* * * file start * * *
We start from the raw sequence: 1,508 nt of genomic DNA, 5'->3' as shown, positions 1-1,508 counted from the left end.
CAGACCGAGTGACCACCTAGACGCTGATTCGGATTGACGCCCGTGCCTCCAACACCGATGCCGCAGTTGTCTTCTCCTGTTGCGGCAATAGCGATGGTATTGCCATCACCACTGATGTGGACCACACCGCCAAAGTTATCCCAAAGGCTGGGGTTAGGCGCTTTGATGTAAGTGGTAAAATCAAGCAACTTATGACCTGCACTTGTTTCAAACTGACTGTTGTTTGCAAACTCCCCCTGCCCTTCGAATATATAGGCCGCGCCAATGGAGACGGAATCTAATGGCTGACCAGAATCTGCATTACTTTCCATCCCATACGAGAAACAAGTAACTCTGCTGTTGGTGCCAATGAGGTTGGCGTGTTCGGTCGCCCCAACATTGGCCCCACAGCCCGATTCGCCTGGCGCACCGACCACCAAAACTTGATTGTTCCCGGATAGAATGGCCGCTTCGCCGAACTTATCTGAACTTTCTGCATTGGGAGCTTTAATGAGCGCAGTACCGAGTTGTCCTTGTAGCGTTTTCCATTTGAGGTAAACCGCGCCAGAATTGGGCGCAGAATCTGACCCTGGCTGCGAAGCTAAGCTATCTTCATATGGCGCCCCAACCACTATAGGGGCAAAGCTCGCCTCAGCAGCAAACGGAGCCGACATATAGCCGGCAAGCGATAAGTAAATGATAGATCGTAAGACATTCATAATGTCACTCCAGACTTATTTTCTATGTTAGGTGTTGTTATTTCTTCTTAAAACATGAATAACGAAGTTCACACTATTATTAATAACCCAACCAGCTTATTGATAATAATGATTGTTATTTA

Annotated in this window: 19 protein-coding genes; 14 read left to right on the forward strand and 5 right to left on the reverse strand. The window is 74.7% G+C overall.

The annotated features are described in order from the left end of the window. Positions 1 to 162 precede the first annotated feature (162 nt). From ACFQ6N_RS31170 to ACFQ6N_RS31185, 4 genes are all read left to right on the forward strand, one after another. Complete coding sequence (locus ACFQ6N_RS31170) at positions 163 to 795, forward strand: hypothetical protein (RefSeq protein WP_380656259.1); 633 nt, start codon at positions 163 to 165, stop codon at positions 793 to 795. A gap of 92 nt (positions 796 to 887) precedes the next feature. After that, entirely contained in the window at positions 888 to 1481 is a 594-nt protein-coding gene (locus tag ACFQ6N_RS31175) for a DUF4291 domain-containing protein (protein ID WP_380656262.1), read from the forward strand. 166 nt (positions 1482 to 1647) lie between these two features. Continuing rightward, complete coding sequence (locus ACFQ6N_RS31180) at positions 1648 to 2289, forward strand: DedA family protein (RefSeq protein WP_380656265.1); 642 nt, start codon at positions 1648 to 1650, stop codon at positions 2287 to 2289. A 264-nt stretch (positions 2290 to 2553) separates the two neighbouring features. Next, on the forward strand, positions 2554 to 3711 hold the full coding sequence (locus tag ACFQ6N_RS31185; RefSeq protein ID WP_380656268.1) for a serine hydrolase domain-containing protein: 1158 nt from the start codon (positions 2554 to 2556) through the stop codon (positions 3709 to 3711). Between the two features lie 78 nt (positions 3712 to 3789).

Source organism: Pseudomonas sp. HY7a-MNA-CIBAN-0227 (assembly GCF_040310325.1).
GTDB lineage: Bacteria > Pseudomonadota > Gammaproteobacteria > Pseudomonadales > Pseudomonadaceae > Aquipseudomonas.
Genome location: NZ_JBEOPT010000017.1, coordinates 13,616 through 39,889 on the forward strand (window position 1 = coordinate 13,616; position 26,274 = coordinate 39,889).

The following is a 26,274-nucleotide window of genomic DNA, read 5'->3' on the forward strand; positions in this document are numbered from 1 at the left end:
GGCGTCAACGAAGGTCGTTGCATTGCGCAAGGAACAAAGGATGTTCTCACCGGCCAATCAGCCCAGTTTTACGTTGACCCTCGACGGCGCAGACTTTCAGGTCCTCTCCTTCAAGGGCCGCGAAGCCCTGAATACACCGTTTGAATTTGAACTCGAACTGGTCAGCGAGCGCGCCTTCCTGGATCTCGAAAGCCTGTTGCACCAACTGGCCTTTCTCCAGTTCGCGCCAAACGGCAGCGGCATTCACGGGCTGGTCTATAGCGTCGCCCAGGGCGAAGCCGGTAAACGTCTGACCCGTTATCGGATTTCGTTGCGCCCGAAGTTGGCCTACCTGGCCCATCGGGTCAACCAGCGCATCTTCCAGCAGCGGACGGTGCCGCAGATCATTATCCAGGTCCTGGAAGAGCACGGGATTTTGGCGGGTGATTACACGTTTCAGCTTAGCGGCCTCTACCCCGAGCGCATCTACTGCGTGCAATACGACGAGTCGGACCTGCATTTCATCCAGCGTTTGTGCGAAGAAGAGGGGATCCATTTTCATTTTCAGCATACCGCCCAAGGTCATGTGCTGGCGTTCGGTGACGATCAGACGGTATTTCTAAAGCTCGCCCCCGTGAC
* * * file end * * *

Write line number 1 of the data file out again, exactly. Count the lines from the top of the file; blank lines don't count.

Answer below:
We start from the raw sequence: 1,508 nt of genomic DNA, 5'->3' as shown, positions 1-1,508 counted from the left end.